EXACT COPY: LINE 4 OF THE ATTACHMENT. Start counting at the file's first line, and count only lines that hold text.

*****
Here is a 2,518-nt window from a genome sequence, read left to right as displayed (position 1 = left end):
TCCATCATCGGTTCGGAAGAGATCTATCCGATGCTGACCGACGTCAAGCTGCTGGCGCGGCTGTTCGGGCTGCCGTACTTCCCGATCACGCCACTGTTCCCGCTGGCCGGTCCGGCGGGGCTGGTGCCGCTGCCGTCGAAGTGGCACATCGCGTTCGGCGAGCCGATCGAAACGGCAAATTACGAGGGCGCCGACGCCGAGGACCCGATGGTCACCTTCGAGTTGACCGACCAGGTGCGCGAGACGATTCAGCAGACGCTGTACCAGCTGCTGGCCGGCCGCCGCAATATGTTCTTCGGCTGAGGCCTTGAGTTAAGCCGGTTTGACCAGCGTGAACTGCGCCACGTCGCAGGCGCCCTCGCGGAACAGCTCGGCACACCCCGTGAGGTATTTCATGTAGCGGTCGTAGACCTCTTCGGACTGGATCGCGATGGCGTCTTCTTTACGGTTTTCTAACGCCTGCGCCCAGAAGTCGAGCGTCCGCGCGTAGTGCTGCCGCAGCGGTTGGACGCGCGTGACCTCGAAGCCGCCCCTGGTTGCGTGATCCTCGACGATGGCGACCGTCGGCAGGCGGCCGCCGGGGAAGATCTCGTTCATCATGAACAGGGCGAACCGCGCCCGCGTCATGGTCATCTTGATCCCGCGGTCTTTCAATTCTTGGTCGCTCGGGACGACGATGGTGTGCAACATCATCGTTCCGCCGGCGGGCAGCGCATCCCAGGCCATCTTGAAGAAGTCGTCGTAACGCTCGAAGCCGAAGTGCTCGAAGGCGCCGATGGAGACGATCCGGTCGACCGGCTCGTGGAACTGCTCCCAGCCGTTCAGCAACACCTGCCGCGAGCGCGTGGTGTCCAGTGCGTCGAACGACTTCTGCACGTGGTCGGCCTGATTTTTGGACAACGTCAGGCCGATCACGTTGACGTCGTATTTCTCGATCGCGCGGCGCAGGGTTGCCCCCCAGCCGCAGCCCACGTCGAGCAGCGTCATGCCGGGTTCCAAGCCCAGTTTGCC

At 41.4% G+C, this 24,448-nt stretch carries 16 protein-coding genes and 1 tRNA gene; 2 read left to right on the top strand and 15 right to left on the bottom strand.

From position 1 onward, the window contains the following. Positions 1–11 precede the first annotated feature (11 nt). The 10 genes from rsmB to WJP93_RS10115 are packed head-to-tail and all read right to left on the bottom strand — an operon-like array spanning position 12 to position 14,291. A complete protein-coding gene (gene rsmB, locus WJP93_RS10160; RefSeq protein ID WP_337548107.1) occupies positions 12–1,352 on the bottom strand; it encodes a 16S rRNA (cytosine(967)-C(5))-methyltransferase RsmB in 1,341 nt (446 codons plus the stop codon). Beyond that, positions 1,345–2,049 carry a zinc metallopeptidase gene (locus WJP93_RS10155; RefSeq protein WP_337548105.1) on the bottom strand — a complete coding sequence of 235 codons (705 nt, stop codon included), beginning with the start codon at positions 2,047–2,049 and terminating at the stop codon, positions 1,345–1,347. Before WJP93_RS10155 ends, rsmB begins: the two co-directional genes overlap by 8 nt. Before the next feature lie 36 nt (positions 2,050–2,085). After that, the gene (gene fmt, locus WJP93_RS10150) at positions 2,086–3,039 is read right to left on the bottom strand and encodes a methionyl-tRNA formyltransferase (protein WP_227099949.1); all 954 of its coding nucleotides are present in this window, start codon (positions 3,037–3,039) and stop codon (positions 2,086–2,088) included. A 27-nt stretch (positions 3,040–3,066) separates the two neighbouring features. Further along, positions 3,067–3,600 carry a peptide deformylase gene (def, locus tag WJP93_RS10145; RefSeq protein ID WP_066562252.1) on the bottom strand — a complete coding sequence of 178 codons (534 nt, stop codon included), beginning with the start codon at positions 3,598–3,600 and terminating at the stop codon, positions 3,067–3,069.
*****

From position 1 onward, the window contains the following. Positions 1–11 precede the first annotated feature (11 nt). The 10 genes from rsmB to WJP93_RS10115 are packed head-to-tail and all read right to left on the bottom strand — an operon-like array spanning position 12 to position 14,291. A complete protein-coding gene (gene rsmB, locus WJP93_RS10160; RefSeq protein ID WP_337548107.1) occupies positions 12–1,352 on the bottom strand; it encodes a 16S rRNA (cytosine(967)-C(5))-methyltransferase RsmB in 1,341 nt (446 codons plus the stop codon). Beyond that, positions 1,345–2,049 carry a zinc metallopeptidase gene (locus WJP93_RS10155; RefSeq protein WP_337548105.1) on the bottom strand — a complete coding sequence of 235 codons (705 nt, stop codon included), beginning with the start codon at positions 2,047–2,049 and terminating at the stop codon, positions 1,345–1,347. Before WJP93_RS10155 ends, rsmB begins: the two co-directional genes overlap by 8 nt. Before the next feature lie 36 nt (positions 2,050–2,085). After that, the gene (gene fmt, locus WJP93_RS10150) at positions 2,086–3,039 is read right to left on the bottom strand and encodes a methionyl-tRNA formyltransferase (protein WP_227099949.1); all 954 of its coding nucleotides are present in this window, start codon (positions 3,037–3,039) and stop codon (positions 2,086–2,088) included. A 27-nt stretch (positions 3,040–3,066) separates the two neighbouring features. Further along, positions 3,067–3,600 carry a peptide deformylase gene (def, locus tag WJP93_RS10145; RefSeq protein ID WP_066562252.1) on the bottom strand — a complete coding sequence of 178 codons (534 nt, stop codon included), beginning with the start codon at positions 3,598–3,600 and terminating at the stop codon, positions 3,067–3,069.